It was high noon when the two Confederate generals appeared on the field. The battle lasted until three. The hottest fighting was for the possession of the Henry plateau which the Union troops had seized. At two oclock Beauregard gave the order to advance to recover the plateau. The charge was made with spirit. Jacksons brigade pierced the Union centre at the bayonets point; the other troops moved forward with equal vigor, broke the Union lines and swept them back from the open ground of the plateau. The Union troops rallied, recovered their ground and drove the Confederates from the plateau into the woods beyond. McDowell, who had this part of the field immediately under his own eye, thought this last repulse final and that the day was his.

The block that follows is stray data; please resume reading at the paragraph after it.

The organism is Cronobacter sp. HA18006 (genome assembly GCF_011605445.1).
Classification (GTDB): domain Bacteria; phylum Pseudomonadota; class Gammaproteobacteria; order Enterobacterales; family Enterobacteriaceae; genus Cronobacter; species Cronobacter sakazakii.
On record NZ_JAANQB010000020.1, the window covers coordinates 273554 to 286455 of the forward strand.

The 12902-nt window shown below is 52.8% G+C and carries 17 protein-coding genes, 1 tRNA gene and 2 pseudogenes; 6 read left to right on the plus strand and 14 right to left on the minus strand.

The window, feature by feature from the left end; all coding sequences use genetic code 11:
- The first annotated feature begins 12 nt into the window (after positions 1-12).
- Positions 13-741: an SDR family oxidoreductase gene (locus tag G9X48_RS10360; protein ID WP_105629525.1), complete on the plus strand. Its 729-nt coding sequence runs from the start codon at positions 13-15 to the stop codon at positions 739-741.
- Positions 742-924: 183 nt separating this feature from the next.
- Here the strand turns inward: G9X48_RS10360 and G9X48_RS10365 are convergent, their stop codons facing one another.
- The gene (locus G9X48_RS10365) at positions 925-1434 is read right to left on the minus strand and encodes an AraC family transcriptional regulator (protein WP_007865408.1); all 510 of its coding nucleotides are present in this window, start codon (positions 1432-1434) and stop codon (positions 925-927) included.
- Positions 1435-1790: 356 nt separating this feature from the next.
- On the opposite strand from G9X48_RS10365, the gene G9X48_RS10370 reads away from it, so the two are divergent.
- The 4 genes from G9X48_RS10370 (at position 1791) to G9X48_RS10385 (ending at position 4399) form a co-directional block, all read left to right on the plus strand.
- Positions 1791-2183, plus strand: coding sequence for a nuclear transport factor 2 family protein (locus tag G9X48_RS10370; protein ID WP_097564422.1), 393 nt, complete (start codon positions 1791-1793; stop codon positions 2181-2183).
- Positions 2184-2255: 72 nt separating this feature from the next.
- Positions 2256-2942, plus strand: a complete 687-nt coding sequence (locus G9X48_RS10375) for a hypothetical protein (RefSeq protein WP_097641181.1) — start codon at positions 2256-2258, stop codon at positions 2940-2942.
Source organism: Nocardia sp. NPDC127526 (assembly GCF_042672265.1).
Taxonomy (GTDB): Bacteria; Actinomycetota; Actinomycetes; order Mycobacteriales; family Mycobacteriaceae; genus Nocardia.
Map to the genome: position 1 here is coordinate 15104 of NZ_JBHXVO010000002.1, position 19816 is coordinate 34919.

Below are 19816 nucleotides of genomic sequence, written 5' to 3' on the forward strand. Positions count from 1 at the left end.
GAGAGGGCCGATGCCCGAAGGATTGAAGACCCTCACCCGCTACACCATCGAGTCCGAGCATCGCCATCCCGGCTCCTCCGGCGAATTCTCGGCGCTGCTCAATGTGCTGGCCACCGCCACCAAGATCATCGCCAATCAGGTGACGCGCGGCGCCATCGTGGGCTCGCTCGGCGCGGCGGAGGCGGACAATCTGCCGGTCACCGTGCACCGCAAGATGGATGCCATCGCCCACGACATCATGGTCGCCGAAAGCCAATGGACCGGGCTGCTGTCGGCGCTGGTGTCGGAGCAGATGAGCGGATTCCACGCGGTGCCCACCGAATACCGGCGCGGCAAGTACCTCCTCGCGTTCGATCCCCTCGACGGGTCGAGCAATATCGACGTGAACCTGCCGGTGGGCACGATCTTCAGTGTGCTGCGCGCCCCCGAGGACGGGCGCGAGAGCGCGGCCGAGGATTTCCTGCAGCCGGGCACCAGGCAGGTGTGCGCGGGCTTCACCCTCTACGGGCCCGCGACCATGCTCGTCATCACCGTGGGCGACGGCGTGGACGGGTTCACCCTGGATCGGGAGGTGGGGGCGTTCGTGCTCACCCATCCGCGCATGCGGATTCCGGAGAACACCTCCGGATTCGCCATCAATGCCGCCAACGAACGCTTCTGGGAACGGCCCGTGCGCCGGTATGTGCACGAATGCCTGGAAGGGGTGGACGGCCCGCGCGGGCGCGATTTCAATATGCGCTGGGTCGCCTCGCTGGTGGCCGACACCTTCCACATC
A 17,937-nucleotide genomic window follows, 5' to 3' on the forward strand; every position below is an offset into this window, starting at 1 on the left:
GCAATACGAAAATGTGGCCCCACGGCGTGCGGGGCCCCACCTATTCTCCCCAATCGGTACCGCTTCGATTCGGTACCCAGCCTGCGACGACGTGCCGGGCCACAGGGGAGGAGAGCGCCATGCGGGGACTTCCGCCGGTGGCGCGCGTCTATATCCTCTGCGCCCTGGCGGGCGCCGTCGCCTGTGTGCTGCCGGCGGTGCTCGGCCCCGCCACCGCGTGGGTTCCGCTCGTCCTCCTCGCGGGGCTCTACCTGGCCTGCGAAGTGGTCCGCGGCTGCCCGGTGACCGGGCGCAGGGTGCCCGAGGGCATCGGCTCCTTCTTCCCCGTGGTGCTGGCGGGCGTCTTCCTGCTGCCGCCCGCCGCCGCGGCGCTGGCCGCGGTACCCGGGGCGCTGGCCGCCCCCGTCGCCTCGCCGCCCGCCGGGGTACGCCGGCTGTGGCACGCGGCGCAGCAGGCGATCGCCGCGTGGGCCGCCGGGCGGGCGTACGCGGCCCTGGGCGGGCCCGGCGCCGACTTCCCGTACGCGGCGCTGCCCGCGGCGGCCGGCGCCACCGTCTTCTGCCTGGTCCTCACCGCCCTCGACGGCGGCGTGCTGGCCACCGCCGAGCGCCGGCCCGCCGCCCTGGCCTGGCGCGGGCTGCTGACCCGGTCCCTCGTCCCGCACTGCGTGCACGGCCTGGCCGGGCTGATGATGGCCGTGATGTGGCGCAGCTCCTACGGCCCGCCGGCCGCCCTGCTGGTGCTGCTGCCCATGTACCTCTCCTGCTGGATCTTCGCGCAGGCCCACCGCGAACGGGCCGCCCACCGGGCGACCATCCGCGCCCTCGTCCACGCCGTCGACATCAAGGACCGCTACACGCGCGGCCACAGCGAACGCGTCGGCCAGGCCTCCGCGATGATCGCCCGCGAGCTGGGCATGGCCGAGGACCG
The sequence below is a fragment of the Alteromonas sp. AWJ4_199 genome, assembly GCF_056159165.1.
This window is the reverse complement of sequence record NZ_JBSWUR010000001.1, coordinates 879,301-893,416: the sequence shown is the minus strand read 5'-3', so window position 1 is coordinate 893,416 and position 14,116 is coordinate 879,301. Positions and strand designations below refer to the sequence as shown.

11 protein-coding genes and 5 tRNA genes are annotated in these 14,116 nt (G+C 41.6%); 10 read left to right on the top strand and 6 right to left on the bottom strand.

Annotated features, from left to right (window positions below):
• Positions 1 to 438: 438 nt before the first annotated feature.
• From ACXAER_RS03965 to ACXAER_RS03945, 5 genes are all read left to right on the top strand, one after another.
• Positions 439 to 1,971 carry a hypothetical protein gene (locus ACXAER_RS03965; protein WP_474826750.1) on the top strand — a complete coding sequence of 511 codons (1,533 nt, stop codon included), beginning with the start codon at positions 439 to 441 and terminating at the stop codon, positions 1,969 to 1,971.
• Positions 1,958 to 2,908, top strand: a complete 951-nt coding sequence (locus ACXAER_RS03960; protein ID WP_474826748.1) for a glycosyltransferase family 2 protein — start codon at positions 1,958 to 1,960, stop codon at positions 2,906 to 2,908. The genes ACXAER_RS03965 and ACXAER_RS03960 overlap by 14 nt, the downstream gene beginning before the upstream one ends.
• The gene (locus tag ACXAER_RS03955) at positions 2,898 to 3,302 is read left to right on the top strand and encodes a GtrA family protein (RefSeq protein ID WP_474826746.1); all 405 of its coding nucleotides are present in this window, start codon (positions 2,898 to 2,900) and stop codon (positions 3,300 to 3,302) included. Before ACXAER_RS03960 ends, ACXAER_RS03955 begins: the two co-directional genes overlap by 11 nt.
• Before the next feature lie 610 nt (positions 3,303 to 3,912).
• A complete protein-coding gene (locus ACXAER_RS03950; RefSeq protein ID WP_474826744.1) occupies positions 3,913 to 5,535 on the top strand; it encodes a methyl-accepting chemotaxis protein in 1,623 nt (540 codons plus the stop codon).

Jefferson Davis, too anxious to remain in Richmond, went by rail to the scene of action. As he approached Manassas railroad junction he saw a cloud of dust raised by wagons that had been sent to the rear and heard distinctly the sound of firing. At the junction were a large number of men who had left the field in panic and who now gave Davis graphic accounts of the defeat of the army. He asked a gray-bearded man whose calm face and composed demeanor inspired confidence, how the battle had gone? Our line was broken, came the reply; all was confusion, the army routed and the battle lost. The conductor of the train refused to go farther but, on Daviss stern insistence, detached the locomotive and ran it to the headquarters, where Davis found horses for himself and his aide; two officers guided him thence toward the battle-field. On the way, he met a large number of stragglers and received frequent